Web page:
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<p>I don't know where to find the legal information regarding this. I'm in CA and I thought the law was that a midwife must be licensed/practicing for one year before taking a student apprentice...but then I heard through the grapevine that it must be 3 years...I can't find this specific on the CA Medical Board website or on California Association of Midwives website. Does anyone know? Or know where I can look?</p>
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<p>Which of course brought out my curiosity full bore and I also want to know the legalities of other states regarding this. I personally would want more experience than that, and I've no idea when I'll be ready for students myself. I'm no where near licensed yet...but it's good to know right? If you can't tell me about California...please tell me about the state you live in as well as what your own comfort level would be/or is. </p>
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<p>Thanks ladies!</p>
 

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<p>I don't know if this is something that is legally governed, but rather but the school/program that the student midwife is attending.  I am in California but attended a distance CNM program in Kentucky (Frontier).  Frontier's requirement was that anyone precepting for their program had to be in practice for at least a year.  I just took on my first student midwife after practicing for about a year and a half - I certainly did not feel ready any sooner than that but so far it's been a great experience!</p>
 

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<p>NARM just changed their policies for preceptors. Preceptors must now be CPMs for 3 years or have an additional 50 births besides what they required for certification before they can sign off for an apprentice or they must complete a form requesting permission. So, maybe what you have been hearing about is the NARM policy rather than a California law?</p>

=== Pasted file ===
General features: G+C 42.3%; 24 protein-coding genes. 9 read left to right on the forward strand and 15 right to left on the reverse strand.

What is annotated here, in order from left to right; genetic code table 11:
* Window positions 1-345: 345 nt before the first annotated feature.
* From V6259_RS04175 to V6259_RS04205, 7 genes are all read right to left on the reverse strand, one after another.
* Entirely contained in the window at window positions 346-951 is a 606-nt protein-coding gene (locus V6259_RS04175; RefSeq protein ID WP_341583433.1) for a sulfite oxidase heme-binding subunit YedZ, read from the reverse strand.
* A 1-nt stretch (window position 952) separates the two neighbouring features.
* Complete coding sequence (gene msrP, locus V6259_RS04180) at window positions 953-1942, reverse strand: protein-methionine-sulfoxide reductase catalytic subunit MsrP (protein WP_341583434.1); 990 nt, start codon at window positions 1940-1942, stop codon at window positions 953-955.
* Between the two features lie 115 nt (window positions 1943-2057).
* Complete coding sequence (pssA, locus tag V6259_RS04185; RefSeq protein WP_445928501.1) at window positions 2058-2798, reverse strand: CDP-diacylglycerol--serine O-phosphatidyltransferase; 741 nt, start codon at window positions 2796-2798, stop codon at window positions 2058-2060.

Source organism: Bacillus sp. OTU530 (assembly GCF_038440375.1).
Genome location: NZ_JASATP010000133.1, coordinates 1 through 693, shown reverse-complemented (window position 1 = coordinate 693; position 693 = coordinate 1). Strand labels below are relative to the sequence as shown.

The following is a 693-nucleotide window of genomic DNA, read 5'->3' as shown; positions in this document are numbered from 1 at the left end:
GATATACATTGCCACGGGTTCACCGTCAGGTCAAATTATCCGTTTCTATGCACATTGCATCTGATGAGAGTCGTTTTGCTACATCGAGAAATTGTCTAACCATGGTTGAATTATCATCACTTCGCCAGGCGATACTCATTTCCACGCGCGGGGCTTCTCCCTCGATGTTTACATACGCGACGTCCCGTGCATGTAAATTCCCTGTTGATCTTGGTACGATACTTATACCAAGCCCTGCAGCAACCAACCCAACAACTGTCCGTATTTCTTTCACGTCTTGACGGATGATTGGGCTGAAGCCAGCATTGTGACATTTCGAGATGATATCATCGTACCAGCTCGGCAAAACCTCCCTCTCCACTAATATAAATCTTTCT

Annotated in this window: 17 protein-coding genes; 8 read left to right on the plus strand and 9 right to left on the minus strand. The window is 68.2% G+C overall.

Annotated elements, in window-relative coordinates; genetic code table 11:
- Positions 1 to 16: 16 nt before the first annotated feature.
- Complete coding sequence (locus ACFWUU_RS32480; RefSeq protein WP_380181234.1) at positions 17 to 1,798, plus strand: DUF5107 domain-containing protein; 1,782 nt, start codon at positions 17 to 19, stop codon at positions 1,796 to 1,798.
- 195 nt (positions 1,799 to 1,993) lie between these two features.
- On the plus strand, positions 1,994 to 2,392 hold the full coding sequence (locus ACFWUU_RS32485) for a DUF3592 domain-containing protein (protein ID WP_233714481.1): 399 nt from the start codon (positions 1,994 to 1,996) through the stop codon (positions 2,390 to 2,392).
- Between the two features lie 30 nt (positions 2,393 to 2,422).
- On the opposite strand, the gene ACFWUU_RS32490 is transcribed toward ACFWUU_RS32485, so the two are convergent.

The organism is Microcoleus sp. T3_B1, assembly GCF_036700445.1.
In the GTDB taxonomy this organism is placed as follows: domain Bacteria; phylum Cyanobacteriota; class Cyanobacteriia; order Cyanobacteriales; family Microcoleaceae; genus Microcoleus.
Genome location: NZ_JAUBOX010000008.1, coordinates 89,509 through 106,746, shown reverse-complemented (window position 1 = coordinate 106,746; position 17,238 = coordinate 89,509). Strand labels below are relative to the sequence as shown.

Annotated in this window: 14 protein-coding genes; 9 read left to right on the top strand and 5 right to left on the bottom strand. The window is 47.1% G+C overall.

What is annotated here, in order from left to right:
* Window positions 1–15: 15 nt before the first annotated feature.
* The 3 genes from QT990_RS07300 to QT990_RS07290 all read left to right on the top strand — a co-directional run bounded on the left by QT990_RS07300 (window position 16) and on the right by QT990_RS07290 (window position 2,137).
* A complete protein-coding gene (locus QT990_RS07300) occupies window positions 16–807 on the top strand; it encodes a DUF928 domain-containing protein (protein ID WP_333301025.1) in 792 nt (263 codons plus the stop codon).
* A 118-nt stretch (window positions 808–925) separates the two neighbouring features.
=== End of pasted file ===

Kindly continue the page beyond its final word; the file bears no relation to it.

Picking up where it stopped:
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<p>Went to NARM and found that! Yes-you are both right. It is the individual school, but also NARMS new requirement. Thanks so much! Still learning the logistics to it all...and where to find information at. My bookmarks are almost exploding ;)</p>
 

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<p>I'm pretty sure I'd take on a student prior to being in practice 3 years.  Mind you, I've been a student <em>forever</em>, and actually having my own practice is still a few years away, so take that FWIW!</p>
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<p>But if she was trained in CPR,NRP, could chart, knew comfort measures, had a grasp of the basics, and was okay with me not being able to sign off births for her, I'd be happy to have the help, and certainly she'd be learning even if she couldn't count the births for NARM.</p>
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<p>Kat </p>
 

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<p>I totally agree with you Kat.  Someone else had said that teaching reinforces your own knowledge and I have found this to be true.  It has also made me more vigilant about getting my handouts completed, tweaking my waivers and protocols, etc. especially since my preceptors didn't do any of that.  ;)</p>
 
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